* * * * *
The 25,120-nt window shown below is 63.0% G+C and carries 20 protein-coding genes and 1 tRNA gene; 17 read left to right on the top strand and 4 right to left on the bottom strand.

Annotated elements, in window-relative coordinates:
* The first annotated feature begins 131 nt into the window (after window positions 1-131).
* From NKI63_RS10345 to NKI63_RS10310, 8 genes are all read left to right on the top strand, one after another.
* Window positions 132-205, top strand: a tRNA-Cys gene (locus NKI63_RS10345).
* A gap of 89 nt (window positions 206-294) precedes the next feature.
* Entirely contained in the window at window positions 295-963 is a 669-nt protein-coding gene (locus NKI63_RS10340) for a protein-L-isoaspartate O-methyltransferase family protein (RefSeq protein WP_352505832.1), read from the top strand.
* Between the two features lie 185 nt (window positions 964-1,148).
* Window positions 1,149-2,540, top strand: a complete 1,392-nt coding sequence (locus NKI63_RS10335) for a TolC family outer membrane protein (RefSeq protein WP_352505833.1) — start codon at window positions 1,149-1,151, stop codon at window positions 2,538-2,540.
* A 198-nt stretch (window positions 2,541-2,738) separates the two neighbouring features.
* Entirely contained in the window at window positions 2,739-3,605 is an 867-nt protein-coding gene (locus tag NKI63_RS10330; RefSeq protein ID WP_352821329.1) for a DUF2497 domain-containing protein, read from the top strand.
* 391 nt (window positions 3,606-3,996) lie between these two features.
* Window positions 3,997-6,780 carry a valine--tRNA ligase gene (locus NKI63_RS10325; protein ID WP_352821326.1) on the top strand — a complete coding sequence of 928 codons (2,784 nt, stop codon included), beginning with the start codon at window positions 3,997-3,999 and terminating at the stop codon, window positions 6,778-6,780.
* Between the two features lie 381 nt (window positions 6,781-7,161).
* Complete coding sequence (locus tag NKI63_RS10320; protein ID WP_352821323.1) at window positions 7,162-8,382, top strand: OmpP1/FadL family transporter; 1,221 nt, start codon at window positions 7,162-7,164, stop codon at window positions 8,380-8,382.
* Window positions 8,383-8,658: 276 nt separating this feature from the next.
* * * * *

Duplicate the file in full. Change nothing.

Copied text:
The 25,120-nt window shown below is 63.0% G+C and carries 20 protein-coding genes and 1 tRNA gene; 17 read left to right on the top strand and 4 right to left on the bottom strand.

Annotated elements, in window-relative coordinates:
* The first annotated feature begins 131 nt into the window (after window positions 1-131).
* From NKI63_RS10345 to NKI63_RS10310, 8 genes are all read left to right on the top strand, one after another.
* Window positions 132-205, top strand: a tRNA-Cys gene (locus NKI63_RS10345).
* A gap of 89 nt (window positions 206-294) precedes the next feature.
* Entirely contained in the window at window positions 295-963 is a 669-nt protein-coding gene (locus NKI63_RS10340) for a protein-L-isoaspartate O-methyltransferase family protein (RefSeq protein WP_352505832.1), read from the top strand.
* Between the two features lie 185 nt (window positions 964-1,148).
* Window positions 1,149-2,540, top strand: a complete 1,392-nt coding sequence (locus NKI63_RS10335) for a TolC family outer membrane protein (RefSeq protein WP_352505833.1) — start codon at window positions 1,149-1,151, stop codon at window positions 2,538-2,540.
* A 198-nt stretch (window positions 2,541-2,738) separates the two neighbouring features.
* Entirely contained in the window at window positions 2,739-3,605 is an 867-nt protein-coding gene (locus tag NKI63_RS10330; RefSeq protein ID WP_352821329.1) for a DUF2497 domain-containing protein, read from the top strand.
* 391 nt (window positions 3,606-3,996) lie between these two features.
* Window positions 3,997-6,780 carry a valine--tRNA ligase gene (locus NKI63_RS10325; protein ID WP_352821326.1) on the top strand — a complete coding sequence of 928 codons (2,784 nt, stop codon included), beginning with the start codon at window positions 3,997-3,999 and terminating at the stop codon, window positions 6,778-6,780.
* Between the two features lie 381 nt (window positions 6,781-7,161).
* Complete coding sequence (locus tag NKI63_RS10320; protein ID WP_352821323.1) at window positions 7,162-8,382, top strand: OmpP1/FadL family transporter; 1,221 nt, start codon at window positions 7,162-7,164, stop codon at window positions 8,380-8,382.
* Window positions 8,383-8,658: 276 nt separating this feature from the next.